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May 1, 2009 12:00 AM
We do a lot of things on auto-pilot — sometimes it's just easier that way. Get a brochure project, use a tri-fold. Need some more space for the layout? Switch to a roll fold or a double parallel fold. Lather. Rinse. Repeat. Snore.
Now, I have nothing against tri-folds, roll folds or double parallel folds. I love all folding styles, and these styles happen to be the worker bees of the bunch — inexpensive, practical and reliable — but they also are very common. Familiarity has its place and, for many reasons, every fold can't (and shouldn't) be a specialty fold. But it's nice to have a few special folds in your repertoire that you can pull out when time and the budget are tight. Here are some new folding options to think about. Some require diecuts, hand folding or other special steps — as always, communicate with your bindery operator before showing the concept to your client.
I'm really excited about sharing this idea, because it has so many creative options. This fold is a combination of one folding style nesting into another. There is some flexibility here in choice of folding style, but the overall concept is that the “carrier” piece has an outside or inside inverted short fold — basically a short fold that folds up from the bottom, visible from either the inside or the outside of the piece. The short fold creates a “pocket” that can hold an additional nested piece (folding style optional). The end result is innovative and truly impactful.
The stepped double parallel fold style is a fun modification on an old standard — the double parallel fold. The concept is simple — by shortening the cover and adjusting the lengths of the trailing panels, you can create a “tabbed” effect along one side. It's a fairly easy layout adjustment that will offer a lot of mileage from a creative standpoint.
Here's another great accordion folding option — budget beware — a wrapped stepped accordion with short cover. This is an innovative way to close one edge on the challenging stepped accordion fold, while maintaining the “tabbed” appearance that is so appealing. The short cover is optional — you could always make it flush if you needed to close the right edge, too, but the short cover really showcases the stepped panels.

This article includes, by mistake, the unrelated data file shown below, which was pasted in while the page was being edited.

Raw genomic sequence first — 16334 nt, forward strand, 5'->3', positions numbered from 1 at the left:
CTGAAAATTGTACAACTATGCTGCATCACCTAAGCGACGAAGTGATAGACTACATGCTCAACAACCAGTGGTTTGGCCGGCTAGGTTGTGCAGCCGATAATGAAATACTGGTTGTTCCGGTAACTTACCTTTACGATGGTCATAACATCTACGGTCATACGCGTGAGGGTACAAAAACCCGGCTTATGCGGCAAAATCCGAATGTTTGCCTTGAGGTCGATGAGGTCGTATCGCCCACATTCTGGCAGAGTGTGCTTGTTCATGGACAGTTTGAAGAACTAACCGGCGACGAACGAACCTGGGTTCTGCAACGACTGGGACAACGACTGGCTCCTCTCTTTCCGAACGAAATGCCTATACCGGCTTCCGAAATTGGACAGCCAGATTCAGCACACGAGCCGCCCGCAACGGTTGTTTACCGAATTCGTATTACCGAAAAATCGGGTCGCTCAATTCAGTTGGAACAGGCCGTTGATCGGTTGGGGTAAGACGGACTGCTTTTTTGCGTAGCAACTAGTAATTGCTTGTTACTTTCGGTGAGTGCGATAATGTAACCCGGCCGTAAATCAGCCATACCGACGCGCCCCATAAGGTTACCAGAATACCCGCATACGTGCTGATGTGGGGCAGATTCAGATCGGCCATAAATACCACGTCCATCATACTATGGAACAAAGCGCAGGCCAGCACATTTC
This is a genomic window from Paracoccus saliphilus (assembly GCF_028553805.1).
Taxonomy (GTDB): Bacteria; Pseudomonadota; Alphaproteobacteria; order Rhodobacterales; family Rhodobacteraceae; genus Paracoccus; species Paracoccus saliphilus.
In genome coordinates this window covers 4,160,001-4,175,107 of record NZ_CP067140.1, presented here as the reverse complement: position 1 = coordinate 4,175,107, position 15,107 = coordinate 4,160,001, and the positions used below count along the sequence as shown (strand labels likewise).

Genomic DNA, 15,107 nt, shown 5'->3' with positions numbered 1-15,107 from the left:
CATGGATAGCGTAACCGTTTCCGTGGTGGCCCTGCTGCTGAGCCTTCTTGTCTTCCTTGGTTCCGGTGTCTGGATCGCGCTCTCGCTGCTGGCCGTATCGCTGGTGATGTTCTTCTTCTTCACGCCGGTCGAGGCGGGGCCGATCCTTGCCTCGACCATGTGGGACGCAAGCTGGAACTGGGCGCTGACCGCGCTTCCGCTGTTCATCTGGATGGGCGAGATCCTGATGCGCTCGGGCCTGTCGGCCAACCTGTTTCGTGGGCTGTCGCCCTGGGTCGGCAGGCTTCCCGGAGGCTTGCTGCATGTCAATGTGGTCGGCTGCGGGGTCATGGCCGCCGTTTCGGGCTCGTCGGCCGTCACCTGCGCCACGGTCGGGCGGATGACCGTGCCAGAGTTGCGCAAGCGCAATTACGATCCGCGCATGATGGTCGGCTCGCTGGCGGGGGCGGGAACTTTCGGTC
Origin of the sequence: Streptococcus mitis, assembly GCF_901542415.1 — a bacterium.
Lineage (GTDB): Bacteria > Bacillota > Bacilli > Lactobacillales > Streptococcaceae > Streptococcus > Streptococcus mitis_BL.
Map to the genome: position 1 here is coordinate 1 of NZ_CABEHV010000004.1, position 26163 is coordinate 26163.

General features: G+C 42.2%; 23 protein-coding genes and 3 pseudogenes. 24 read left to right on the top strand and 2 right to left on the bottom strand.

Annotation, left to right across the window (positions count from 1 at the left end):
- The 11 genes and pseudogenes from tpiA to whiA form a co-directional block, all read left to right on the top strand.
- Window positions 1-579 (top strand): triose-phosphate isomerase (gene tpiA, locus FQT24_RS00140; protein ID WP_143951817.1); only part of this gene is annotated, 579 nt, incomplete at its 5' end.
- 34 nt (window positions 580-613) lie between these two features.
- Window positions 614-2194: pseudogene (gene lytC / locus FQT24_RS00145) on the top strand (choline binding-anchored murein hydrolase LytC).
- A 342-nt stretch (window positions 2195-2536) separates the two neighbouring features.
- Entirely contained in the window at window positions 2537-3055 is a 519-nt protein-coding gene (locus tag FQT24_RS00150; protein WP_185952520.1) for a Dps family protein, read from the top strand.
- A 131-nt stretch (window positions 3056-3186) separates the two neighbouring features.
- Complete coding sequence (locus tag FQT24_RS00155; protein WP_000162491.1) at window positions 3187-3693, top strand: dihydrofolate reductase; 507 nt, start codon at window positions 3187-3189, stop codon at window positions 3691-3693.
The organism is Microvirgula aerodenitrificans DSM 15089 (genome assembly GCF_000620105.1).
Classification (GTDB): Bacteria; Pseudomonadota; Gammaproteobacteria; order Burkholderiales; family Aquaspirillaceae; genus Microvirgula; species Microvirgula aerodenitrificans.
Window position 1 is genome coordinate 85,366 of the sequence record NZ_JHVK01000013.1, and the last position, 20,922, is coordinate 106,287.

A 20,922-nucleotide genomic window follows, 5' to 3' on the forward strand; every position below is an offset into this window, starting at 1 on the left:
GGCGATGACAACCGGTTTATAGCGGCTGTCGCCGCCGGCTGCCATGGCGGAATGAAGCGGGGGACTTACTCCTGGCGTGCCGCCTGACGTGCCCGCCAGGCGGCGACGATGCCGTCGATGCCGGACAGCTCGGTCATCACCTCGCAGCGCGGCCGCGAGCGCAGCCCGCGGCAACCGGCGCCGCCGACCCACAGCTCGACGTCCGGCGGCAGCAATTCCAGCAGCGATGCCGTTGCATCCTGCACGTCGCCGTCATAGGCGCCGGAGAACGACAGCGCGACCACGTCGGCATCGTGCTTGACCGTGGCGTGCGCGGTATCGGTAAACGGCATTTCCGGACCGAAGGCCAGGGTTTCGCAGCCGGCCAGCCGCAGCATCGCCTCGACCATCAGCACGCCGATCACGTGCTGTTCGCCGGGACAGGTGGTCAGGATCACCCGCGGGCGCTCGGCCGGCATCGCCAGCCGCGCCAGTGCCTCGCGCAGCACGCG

Imagine this: an accordion fold where some panels are shorter (in pairs), creating an interesting and varied zigzag profile while maintaining a flush appearance when folded. This is very exciting for promotional pieces or other special projects.
This is one of my latest finds — it's a funky broadside fold with a center slit that allows the piece to fold down to a booklet-like format. It's difficult to describe this one, so look closely at the illustration, but this 16-page broadside fold utilizes a horizontal slit right on the fold that goes across the two inner panels, which releases them and allows the piece to fold down to a booklet-like appearance.
Let's have fun with diecuts! Take our good buddy the roll fold and apply a creative, tapering diecut to the roll-in panels and see what you end up with. The panels overlap and layer to create a wonderful visual texture. Whether the shape is simple and geometric, or varied and organic, this style has a lot of character.
If you're looking for more inspiration, check out my new “ideas” resource at www.foldfactory.com. You can watch short videos of real printed samples of the styles featured in this article, plus an additional 120 folds are available to view.
Trish Witkowski is president of Finishing Experts Group Inc. (Nashville, TN) and the creator of the FOLDRite System, a 2004 GATF InterTech Technology Award winner. Contact her at email@example.com.